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Original article
Effect of mindfulness training on asthma quality of life and lung function: a randomised controlled trial
  1. Lori Pbert1,
  2. J Mark Madison2,
  3. Susan Druker1,
  4. Nicholas Olendzki1,
  5. Robert Magner1,
  6. George Reed1,
  7. Jeroan Allison3,
  8. James Carmody1
  1. 1Division of Preventive and Behavioral Medicine, University of Massachusetts Medical School, Worcester, Massachusetts, USA
  2. 2Division of Pulmonary, Allergy and Critical Care Medicine, University of Massachusetts Medical School, Worcester, Massachusetts, USA
  3. 3Department of Quantitative Health Sciences, University of Massachusetts Medical School, Worcester, Massachusetts, USA
  1. Correspondence to Dr James Carmody, University of Massachusetts Medical School, 55 Lake Avenue North, Worcester, MA 01655, USA; james.carmody{at}umassmed.edu

Abstract

Background This study evaluated the efficacy of a mindfulness training programme (mindfulness-based stress reduction (MBSR)) in improving asthma-related quality of life and lung function in patients with asthma.

Methods A randomised controlled trial compared an 8-week MBSR group-based programme (n=42) with an educational control programme (n=41) in adults with mild, moderate or severe persistent asthma recruited at a university hospital outpatient primary care and pulmonary care clinic. Primary outcomes were quality of life (Asthma Quality of Life Questionnaire) and lung function (change from baseline in 2-week average morning peak expiratory flow (PEF)). Secondary outcomes were asthma control assessed by 2007 National Institutes of Health/National Heart Lung and Blood Institute guidelines, and stress (Perceived Stress Scale (PSS)). Follow-up assessments were conducted at 10 weeks, 6 and 12 months.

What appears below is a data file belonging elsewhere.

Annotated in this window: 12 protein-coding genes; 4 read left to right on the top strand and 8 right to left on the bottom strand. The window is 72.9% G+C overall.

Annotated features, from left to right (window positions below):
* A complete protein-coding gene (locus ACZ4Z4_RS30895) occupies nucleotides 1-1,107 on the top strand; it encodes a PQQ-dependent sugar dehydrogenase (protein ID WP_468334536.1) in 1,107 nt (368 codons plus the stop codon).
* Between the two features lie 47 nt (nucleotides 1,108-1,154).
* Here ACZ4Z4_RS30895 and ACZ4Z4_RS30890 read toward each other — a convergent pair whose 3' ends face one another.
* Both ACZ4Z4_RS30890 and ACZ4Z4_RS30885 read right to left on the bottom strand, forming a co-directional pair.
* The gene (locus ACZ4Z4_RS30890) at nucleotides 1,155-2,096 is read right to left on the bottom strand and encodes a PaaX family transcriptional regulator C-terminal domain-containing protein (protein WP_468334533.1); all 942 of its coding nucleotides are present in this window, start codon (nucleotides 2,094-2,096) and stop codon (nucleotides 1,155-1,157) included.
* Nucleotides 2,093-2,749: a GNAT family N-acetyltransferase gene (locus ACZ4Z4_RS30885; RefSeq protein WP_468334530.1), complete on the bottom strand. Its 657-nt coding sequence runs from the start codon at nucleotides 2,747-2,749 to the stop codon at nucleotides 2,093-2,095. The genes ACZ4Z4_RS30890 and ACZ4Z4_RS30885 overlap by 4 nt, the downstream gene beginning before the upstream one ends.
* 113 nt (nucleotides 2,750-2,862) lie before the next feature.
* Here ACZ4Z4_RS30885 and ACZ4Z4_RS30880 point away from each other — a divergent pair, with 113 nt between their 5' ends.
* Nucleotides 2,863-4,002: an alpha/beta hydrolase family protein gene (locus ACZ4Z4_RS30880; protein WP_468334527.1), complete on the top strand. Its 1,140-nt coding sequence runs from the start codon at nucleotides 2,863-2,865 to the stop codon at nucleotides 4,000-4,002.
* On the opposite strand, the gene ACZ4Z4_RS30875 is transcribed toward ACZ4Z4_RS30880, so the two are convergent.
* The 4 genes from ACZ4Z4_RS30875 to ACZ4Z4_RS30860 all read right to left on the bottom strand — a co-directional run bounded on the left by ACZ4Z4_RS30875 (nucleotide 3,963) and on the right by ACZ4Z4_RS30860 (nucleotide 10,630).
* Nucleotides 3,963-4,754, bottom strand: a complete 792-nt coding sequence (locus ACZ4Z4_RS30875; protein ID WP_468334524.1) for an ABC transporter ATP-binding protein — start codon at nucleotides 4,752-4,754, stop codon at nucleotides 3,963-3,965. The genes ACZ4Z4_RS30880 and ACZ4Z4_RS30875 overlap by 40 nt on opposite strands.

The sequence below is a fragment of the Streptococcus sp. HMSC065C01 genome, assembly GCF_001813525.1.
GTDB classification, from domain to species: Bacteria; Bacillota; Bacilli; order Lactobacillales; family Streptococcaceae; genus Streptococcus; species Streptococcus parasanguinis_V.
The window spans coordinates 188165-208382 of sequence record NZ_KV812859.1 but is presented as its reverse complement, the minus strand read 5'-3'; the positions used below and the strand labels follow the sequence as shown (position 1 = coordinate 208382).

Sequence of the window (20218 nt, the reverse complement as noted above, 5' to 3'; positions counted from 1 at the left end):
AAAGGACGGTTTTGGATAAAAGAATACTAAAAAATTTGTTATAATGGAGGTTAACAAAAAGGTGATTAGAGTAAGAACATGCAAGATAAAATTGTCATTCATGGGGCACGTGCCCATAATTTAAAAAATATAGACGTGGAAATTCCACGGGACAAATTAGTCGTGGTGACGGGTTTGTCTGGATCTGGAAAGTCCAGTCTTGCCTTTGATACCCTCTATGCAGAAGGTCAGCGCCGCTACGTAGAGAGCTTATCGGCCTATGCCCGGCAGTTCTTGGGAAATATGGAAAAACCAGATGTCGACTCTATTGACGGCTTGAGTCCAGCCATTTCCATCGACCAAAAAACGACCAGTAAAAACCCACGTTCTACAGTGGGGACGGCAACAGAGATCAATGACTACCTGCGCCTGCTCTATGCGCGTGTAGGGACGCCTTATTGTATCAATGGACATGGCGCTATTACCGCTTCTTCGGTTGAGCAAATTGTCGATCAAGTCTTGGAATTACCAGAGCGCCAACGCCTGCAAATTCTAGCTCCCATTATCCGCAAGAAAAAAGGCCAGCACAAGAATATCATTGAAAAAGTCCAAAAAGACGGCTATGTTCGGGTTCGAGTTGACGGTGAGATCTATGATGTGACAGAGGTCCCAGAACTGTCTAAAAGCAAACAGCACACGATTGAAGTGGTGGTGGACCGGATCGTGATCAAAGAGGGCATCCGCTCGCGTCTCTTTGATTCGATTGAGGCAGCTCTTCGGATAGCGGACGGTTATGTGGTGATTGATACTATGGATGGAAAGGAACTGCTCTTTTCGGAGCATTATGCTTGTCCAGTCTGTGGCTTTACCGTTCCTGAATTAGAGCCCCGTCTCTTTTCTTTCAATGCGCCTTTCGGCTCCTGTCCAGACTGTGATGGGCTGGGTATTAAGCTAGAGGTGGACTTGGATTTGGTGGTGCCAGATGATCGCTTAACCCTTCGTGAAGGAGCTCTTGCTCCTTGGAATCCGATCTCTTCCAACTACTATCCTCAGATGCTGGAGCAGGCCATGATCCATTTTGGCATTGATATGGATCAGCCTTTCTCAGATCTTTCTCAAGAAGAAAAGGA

Results At 12 months MBSR resulted in clinically significant improvements from baseline in quality of life (differential change in Asthma Quality of Life Questionnaire score for MBSR vs control: 0.66 (95% CI 0.30 to 1.03; p<0.001)) but not in lung function (morning PEF, PEF variability and forced expiratory volume in 1 s). MBSR also resulted in clinically significant improvements in perceived stress (differential change in PSS score for MBSR vs control: −4.5 (95% CI −7.1 to −1.9; p=0.001)). There was no significant difference (p=0.301) in percentage of patients in MBSR with well controlled asthma (7.3% at baseline to 19.4%) compared with the control condition (7.5% at baseline to 7.9%).

Conclusions MBSR produced lasting and clinically significant improvements in asthma-related quality of life and stress in patients with persistent asthma, without improvements in lung function.

Clinical Trial Registration Number Asthma and Mindfulness-Based Reduction (MBSR) Identifier: NCT00682669. clinicaltrials.gov.

  • Asthma
  • mindfulness training
  • quality of life
  • lung function
  • stress
  • asthma guidelines
  • respiratory measurement

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Footnotes

  • Funding Study supported by grant R21 AT002938 (awarded to Drs Pbert and Carmody) from the NIH National Center for Complementary and Alternative Medicine. The sponsor provided financial support only and had no role in the design, conduct, data collection, management, analysis, and interpretation of the study; or in the preparation, review, or approval of the manuscript.

  • Competing interests None.

  • Ethics approval Ethics approval was provided by the Institutional Review Board.

  • Provenance and peer review Not commissioned; externally peer reviewed.

  • Data sharing statement Drs Pbert and Carmody had full access to all of the data and take responsibility for the integrity and the accuracy of the data and analysis.

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